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I read this news on CNN's website. Here's a quote from the news:

But it's also a tricky balancing act. While Chinese President Xi Jinping has long favored state-owned firms over private ones like Alibaba and Ant, analysts point out that those state companies are not nearly as adept at driving productivity and innovation as their publicly owned counterparts.

I think what it's trying to say is private companies are better in terms of driving productivity and innovation than state companies. But here in the news, it says 'those state companies' are not as adept as 'their publicly owned counterparts'. I looked 'state-owned company' and 'publicly owned company' up. As far as I could tell, they both mean companies owned by the goverment.So I'm confused as to whether this sentence is correct.

Thanks in advance for any help.

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A state-owned company is where the State (the Government) owns a majority of shares of the company. The Government appoints the Board of Directors. The "Board" are the people responsible for supervising the operation of the company. Example: Bank of China, BBC.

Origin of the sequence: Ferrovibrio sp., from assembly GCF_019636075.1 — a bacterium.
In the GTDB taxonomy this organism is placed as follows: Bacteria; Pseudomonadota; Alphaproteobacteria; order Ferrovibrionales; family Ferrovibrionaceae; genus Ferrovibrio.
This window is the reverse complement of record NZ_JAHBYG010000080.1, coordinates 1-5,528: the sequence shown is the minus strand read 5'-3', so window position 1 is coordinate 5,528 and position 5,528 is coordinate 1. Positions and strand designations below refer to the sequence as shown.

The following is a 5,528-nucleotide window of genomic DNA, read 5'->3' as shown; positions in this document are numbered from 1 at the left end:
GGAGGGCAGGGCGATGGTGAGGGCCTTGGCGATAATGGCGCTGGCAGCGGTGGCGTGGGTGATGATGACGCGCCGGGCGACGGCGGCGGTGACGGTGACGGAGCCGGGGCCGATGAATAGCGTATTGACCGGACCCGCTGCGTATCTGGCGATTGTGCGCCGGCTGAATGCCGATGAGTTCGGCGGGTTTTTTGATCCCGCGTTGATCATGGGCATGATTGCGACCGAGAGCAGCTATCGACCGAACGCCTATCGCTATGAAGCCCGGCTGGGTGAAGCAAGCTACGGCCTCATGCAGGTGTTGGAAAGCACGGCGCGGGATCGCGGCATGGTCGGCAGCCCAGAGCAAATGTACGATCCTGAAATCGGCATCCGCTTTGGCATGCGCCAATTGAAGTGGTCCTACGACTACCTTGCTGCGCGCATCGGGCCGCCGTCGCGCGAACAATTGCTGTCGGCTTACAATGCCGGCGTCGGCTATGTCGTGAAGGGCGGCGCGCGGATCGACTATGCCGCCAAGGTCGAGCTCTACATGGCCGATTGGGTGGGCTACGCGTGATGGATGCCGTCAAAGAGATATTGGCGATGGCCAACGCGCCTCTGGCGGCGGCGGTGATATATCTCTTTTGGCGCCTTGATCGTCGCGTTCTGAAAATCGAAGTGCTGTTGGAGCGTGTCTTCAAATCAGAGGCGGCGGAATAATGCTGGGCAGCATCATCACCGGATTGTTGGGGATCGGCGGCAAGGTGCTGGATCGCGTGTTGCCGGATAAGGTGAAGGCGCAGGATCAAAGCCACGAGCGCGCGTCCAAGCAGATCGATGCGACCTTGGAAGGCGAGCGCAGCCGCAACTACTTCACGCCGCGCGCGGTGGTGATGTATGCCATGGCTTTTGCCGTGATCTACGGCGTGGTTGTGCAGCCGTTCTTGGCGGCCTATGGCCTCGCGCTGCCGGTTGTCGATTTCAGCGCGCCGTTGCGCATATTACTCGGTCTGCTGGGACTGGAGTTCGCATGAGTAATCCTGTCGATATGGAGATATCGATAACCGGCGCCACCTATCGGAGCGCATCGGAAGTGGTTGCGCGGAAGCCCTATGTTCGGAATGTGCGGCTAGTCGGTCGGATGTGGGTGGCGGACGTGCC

A publicly-owned company has its shares traded through a public stock exchange (i.e. Shanghai Stock Exchange, Nasdaq). A member of the public may purchase shares through the Exchange. The Board of Directors is appointed by public shareholders. Examples: Alibaba, Amazon.

Confusingly, a "state-owned" company is often said to be in the "Public Sector".

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State-owned companies are owned by the state. They don't sell shares to the public.

Publicly owned companies are owned by people or institutions, generally via their investment in the companies' shares.

In many parts of the world, there are also companies (sometimes known as parastatals) in which the state has a large investment, often a majority investment, in order to control the companies' direction.

This is a combination of state-owned and publicly-owned - or private companies.

Parastatals are often found in strategic areas such as defence, energy and transport.

Such companies frequently depend on bail-outs from the state in order to stay afloat, notably with flag-carriers in the airline business.

Private companies are generally much more nimble and adept at reacting to changing conditions than those operated by the state.

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